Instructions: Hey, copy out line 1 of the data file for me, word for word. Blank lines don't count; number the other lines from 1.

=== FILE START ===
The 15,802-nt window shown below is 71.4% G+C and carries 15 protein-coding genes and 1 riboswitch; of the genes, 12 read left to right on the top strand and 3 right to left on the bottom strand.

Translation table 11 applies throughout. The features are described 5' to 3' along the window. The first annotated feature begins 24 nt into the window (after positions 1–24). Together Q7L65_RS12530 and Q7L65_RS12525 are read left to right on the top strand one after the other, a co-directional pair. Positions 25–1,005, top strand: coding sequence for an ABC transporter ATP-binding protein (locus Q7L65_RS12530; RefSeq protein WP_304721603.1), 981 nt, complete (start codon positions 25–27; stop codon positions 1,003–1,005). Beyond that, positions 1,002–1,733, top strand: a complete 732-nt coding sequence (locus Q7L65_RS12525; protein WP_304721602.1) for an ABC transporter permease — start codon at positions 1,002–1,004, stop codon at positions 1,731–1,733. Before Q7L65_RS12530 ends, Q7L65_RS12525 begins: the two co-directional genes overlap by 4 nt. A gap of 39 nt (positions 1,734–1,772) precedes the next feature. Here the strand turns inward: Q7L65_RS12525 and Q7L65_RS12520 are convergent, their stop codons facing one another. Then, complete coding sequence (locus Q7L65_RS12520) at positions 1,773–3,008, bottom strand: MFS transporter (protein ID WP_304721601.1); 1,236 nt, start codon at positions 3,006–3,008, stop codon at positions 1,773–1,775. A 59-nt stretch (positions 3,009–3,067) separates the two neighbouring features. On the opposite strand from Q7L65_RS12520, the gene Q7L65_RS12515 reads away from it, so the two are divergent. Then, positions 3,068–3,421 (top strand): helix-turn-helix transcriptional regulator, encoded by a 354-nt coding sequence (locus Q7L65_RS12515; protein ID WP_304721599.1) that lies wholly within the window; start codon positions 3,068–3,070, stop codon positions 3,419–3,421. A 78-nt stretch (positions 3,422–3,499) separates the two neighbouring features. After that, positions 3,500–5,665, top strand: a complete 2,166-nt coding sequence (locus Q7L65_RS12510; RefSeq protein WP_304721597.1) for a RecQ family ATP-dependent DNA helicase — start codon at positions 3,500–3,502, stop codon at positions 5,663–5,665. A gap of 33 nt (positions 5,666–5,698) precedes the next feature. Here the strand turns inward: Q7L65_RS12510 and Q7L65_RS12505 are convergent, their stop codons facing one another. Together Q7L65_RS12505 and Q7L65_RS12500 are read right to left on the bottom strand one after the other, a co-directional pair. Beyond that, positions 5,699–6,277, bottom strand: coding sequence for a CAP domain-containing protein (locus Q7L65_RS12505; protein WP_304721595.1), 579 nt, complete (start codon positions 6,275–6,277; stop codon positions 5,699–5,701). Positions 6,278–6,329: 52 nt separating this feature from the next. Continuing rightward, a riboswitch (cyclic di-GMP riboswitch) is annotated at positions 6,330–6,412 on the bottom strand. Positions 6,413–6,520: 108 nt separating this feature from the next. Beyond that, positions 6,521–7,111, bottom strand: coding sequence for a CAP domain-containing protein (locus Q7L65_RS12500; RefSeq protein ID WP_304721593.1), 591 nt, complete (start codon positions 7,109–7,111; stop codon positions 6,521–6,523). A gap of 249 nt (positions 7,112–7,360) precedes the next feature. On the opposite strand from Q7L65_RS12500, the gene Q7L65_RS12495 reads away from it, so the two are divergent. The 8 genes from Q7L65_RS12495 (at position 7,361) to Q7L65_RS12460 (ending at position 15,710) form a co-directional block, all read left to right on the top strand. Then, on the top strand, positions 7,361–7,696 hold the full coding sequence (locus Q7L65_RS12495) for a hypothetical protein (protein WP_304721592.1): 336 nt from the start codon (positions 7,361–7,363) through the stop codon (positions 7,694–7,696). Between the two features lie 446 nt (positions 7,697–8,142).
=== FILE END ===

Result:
The 15,802-nt window shown below is 71.4% G+C and carries 15 protein-coding genes and 1 riboswitch; of the genes, 12 read left to right on the top strand and 3 right to left on the bottom strand.